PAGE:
I'm using Filebeat on windows server.
I write logs from my applications to the following path format:
I need to have the ability to delete old log files. I don't want my drive to run out of storage every couple months.
What would be the best way to do it?
Currently, my idea is to have a script (Powershell probably) that runs once a day and searches in the path
C:\AppLogs\**\*.txt for logs files that are older than
Today (By comparing the current date with the name of the file). It looks for the candidate file names in the Filebeat registry to see if the offset is equal to the size of the file, if so, it deletes the file.
Is it a good idea? Or is it some other tool that will do it automatically?
Is there something the Filebeat has out of the box?
Reading Filebeat's registry could lead to problems because Filebeat is constantly updating the file. In the worst case it might even cause issues if Filebeat cannot modify the registry because you have it open. And the format of this file might change in a new release (there are no guarantees made about this file format). So I'd avoid trying to read this data.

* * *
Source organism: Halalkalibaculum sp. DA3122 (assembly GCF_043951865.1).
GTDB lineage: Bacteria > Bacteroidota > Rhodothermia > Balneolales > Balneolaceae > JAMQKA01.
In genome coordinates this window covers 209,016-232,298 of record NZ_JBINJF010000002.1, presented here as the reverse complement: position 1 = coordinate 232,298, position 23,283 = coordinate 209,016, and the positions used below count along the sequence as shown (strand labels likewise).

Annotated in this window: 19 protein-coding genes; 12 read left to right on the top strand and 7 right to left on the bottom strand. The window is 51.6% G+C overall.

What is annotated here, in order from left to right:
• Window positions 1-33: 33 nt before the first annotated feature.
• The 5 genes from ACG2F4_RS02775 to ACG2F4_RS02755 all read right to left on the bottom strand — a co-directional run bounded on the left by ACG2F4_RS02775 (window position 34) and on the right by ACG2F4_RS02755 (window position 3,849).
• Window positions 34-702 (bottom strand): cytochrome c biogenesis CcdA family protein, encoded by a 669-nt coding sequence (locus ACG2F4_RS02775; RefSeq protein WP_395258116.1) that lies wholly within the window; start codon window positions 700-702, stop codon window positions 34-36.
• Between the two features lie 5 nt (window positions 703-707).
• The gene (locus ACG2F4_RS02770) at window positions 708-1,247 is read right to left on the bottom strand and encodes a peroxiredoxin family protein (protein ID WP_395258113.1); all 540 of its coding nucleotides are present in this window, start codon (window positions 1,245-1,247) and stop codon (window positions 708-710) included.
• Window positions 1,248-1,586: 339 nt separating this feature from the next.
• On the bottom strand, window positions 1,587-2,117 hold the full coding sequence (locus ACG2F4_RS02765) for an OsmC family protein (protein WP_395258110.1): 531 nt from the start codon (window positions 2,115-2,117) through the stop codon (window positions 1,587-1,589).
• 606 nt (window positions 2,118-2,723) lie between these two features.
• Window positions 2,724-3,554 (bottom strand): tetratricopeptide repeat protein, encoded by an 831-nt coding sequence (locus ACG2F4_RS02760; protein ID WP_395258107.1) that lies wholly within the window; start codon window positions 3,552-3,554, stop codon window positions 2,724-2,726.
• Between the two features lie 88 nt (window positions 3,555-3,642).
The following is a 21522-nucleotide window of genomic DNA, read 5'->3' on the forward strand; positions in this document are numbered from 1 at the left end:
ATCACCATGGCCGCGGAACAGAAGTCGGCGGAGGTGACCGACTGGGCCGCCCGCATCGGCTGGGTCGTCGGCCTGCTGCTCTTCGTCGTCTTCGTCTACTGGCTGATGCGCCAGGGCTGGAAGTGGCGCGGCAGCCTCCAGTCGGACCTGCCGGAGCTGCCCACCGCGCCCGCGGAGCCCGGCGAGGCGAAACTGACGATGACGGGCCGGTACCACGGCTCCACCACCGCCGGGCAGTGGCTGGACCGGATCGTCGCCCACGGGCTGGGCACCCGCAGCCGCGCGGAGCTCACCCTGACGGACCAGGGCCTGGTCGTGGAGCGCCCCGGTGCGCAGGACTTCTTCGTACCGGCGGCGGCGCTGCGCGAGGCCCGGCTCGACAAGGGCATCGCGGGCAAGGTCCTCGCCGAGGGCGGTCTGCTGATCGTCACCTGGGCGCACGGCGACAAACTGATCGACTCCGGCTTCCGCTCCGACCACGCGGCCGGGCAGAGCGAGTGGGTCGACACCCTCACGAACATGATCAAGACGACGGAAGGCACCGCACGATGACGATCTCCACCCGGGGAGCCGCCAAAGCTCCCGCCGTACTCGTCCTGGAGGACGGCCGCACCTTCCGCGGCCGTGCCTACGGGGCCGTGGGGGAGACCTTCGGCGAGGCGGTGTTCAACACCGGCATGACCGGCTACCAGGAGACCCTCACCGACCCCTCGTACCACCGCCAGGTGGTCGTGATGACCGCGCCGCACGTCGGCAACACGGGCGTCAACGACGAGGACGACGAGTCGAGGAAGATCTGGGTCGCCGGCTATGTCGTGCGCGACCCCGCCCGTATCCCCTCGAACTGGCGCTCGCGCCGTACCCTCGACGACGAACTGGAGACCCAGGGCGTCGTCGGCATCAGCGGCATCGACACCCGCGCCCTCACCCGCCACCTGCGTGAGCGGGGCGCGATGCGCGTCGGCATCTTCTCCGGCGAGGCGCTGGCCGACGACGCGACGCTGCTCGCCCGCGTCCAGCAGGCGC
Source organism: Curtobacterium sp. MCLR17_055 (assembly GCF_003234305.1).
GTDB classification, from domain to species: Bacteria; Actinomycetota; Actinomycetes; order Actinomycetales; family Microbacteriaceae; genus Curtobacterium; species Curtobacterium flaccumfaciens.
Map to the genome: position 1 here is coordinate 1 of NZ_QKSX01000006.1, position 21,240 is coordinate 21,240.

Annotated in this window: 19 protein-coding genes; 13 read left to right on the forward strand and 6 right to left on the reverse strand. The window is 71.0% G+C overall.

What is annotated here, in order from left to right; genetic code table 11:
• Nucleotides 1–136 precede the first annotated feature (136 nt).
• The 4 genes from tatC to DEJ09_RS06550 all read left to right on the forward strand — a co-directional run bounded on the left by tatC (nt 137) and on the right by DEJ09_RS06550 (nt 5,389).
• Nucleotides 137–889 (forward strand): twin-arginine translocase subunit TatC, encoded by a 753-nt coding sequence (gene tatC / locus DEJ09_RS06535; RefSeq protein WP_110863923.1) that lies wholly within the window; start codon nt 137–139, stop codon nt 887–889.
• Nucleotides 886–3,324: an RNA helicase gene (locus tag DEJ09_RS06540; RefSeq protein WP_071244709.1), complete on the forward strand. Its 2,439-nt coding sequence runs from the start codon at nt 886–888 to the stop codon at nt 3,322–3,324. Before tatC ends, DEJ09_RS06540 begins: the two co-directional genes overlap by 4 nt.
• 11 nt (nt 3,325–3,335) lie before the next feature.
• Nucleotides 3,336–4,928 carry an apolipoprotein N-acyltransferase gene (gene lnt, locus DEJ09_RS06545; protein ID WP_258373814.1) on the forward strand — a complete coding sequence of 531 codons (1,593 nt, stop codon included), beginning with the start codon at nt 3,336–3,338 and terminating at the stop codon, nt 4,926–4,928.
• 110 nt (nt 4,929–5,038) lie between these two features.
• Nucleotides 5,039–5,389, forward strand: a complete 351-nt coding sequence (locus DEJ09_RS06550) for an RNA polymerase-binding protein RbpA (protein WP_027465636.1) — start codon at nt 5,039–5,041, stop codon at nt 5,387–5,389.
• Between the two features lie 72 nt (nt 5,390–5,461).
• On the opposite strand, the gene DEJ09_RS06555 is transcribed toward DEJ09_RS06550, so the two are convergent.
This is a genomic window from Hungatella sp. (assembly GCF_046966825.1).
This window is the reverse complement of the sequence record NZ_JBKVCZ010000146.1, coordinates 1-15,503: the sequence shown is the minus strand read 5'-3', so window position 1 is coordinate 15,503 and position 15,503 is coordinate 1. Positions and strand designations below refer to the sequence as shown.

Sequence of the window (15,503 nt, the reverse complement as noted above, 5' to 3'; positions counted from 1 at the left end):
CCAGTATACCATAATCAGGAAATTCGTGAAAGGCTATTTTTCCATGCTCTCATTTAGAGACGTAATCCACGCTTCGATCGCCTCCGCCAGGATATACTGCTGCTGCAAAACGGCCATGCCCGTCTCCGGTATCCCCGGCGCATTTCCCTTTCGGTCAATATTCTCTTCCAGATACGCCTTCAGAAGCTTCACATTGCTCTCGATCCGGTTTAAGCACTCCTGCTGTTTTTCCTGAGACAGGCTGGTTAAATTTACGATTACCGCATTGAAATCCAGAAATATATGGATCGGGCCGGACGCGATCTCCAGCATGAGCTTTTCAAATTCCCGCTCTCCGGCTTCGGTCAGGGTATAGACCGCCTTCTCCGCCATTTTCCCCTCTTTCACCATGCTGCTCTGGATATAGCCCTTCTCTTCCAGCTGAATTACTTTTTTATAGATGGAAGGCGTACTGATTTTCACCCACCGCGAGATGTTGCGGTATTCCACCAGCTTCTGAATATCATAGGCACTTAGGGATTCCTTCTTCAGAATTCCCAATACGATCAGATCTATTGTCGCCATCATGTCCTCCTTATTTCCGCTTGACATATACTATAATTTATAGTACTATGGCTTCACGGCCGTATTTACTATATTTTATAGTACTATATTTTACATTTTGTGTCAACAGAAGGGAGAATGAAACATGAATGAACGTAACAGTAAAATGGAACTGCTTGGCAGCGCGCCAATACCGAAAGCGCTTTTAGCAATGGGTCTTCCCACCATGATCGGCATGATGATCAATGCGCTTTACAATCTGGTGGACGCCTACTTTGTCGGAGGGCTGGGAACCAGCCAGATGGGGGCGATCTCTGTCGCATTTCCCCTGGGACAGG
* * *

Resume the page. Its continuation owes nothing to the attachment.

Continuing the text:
You could probably rely on the fact that Filebeat will have the file open if its not done reading it. I would probably set a reasonable time period to start purging old logs and then attempt to open the file with exclusive rights (
FileShare flag of 0) to determine if any other app still has an open handle to the file. Then delete if nothing else is accessing the file.
Thank you for your response!
So basically, the state of
offset == file size is equivalent to filebeat closing the log file, right?
If so, it sounds like a better solution.
By the way, out of interest, what about reading the
.old registry file? From the filebeat src I see that whenever the registry gets updated, it copies it to an
.old before writing to the actual registry. Would it be safe to read from the
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